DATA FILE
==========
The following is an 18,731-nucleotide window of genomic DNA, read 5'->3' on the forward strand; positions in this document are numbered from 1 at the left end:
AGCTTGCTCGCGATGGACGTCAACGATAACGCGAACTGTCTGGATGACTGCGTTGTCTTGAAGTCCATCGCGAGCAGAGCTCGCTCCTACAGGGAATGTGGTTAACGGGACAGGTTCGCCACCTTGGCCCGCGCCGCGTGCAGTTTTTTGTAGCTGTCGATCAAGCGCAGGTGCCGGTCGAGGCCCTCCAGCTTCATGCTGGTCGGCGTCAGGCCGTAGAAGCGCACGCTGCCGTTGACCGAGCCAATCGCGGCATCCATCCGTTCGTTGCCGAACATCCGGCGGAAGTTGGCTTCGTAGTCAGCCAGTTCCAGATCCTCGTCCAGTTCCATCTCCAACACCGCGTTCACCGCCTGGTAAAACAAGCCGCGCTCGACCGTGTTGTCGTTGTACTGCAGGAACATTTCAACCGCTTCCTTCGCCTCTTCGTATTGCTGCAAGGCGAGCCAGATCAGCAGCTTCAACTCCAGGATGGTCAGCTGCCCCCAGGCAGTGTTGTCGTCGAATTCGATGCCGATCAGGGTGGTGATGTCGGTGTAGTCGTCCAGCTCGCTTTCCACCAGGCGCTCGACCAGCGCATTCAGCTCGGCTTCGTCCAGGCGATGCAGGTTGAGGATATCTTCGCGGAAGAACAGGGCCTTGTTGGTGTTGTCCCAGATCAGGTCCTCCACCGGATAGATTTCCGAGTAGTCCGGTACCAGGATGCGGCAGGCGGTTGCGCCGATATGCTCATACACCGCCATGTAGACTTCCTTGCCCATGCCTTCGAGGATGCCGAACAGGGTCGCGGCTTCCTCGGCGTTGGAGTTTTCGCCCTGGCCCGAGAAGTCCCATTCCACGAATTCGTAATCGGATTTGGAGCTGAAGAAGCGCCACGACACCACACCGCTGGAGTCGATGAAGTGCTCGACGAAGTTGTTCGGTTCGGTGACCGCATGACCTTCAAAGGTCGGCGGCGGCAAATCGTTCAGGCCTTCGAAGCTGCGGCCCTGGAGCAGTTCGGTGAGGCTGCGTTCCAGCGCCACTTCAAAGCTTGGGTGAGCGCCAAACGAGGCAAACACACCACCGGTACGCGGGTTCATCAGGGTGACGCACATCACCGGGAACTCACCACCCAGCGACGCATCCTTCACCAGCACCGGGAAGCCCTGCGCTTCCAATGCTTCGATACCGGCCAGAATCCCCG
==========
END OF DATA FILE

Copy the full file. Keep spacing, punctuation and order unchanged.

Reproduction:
The following is an 18,731-nucleotide window of genomic DNA, read 5'->3' on the forward strand; positions in this document are numbered from 1 at the left end:
AGCTTGCTCGCGATGGACGTCAACGATAACGCGAACTGTCTGGATGACTGCGTTGTCTTGAAGTCCATCGCGAGCAGAGCTCGCTCCTACAGGGAATGTGGTTAACGGGACAGGTTCGCCACCTTGGCCCGCGCCGCGTGCAGTTTTTTGTAGCTGTCGATCAAGCGCAGGTGCCGGTCGAGGCCCTCCAGCTTCATGCTGGTCGGCGTCAGGCCGTAGAAGCGCACGCTGCCGTTGACCGAGCCAATCGCGGCATCCATCCGTTCGTTGCCGAACATCCGGCGGAAGTTGGCTTCGTAGTCAGCCAGTTCCAGATCCTCGTCCAGTTCCATCTCCAACACCGCGTTCACCGCCTGGTAAAACAAGCCGCGCTCGACCGTGTTGTCGTTGTACTGCAGGAACATTTCAACCGCTTCCTTCGCCTCTTCGTATTGCTGCAAGGCGAGCCAGATCAGCAGCTTCAACTCCAGGATGGTCAGCTGCCCCCAGGCAGTGTTGTCGTCGAATTCGATGCCGATCAGGGTGGTGATGTCGGTGTAGTCGTCCAGCTCGCTTTCCACCAGGCGCTCGACCAGCGCATTCAGCTCGGCTTCGTCCAGGCGATGCAGGTTGAGGATATCTTCGCGGAAGAACAGGGCCTTGTTGGTGTTGTCCCAGATCAGGTCCTCCACCGGATAGATTTCCGAGTAGTCCGGTACCAGGATGCGGCAGGCGGTTGCGCCGATATGCTCATACACCGCCATGTAGACTTCCTTGCCCATGCCTTCGAGGATGCCGAACAGGGTCGCGGCTTCCTCGGCGTTGGAGTTTTCGCCCTGGCCCGAGAAGTCCCATTCCACGAATTCGTAATCGGATTTGGAGCTGAAGAAGCGCCACGACACCACACCGCTGGAGTCGATGAAGTGCTCGACGAAGTTGTTCGGTTCGGTGACCGCATGACCTTCAAAGGTCGGCGGCGGCAAATCGTTCAGGCCTTCGAAGCTGCGGCCCTGGAGCAGTTCGGTGAGGCTGCGTTCCAGCGCCACTTCAAAGCTTGGGTGAGCGCCAAACGAGGCAAACACACCACCGGTACGCGGGTTCATCAGGGTGACGCACATCACCGGGAACTCACCACCCAGCGACGCATCCTTCACCAGCACCGGGAAGCCCTGCGCTTCCAATGCTTCGATACCGGCCAGAATCCCCG